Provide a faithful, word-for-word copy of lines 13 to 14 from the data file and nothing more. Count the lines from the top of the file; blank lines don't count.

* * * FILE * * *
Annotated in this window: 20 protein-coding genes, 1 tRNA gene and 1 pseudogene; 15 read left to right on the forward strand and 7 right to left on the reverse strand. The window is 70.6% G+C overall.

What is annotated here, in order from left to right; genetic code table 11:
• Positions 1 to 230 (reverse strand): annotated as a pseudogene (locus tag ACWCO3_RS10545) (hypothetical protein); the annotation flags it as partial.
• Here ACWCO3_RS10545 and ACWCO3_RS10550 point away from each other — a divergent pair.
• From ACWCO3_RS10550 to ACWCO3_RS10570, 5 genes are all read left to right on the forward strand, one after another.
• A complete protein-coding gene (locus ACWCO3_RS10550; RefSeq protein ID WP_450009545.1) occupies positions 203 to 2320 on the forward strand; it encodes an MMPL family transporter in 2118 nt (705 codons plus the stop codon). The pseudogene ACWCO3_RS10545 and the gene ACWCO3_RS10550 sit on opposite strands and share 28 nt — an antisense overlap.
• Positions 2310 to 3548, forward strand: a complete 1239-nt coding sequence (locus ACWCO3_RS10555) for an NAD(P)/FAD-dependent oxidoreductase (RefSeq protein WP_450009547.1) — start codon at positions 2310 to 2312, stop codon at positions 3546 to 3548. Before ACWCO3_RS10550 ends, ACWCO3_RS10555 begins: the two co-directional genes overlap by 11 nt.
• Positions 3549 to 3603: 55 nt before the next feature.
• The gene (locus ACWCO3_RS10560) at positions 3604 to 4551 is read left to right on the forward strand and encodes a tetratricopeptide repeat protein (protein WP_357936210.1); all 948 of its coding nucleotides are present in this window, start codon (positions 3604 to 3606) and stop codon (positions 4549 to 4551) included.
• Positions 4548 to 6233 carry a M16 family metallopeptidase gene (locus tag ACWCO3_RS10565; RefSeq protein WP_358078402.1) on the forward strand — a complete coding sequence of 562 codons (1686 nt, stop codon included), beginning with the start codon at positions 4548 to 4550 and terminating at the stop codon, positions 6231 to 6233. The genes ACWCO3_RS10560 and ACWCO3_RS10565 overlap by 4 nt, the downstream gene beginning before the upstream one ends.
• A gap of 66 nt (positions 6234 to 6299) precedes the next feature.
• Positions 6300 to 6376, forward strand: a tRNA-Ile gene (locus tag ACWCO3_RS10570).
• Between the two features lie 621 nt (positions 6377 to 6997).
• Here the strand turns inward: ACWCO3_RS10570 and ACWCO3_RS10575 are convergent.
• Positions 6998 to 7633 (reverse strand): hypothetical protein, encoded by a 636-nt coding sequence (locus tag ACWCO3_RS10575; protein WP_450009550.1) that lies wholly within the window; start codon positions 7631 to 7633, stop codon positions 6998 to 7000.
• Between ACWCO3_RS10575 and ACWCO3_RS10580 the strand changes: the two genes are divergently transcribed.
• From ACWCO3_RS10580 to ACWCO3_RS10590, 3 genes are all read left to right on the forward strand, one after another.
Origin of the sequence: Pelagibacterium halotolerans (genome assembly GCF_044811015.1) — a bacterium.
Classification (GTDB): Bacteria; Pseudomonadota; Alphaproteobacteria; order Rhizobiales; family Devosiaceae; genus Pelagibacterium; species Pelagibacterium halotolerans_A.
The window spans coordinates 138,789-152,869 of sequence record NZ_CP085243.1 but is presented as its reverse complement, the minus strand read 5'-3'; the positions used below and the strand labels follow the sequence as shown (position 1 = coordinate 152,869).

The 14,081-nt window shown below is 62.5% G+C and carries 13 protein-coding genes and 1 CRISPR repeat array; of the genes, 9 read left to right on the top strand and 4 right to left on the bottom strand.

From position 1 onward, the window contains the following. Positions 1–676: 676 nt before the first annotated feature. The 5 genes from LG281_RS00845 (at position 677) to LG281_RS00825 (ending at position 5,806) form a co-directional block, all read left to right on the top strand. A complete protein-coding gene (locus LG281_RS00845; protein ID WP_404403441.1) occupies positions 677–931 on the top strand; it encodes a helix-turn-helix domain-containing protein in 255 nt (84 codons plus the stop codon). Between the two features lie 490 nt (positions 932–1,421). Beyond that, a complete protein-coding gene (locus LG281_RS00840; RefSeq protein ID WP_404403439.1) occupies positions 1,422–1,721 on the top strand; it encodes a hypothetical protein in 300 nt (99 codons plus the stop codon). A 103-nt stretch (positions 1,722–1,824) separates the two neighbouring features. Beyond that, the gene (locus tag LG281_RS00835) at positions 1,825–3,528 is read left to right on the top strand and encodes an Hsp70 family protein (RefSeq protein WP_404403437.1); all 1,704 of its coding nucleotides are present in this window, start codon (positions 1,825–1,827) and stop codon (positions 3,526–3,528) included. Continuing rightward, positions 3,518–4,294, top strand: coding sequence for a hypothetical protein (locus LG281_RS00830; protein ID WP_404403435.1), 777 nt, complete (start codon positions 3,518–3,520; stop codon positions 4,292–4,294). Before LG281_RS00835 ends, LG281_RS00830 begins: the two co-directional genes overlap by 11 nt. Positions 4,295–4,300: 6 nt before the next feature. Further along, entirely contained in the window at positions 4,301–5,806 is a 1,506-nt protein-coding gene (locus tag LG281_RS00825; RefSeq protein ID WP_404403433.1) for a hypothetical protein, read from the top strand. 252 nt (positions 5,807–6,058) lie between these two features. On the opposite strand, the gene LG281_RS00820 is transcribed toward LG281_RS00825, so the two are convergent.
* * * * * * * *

• Between the two features lie 621 nt (positions 6377 to 6997).
• Here the strand turns inward: ACWCO3_RS10570 and ACWCO3_RS10575 are convergent.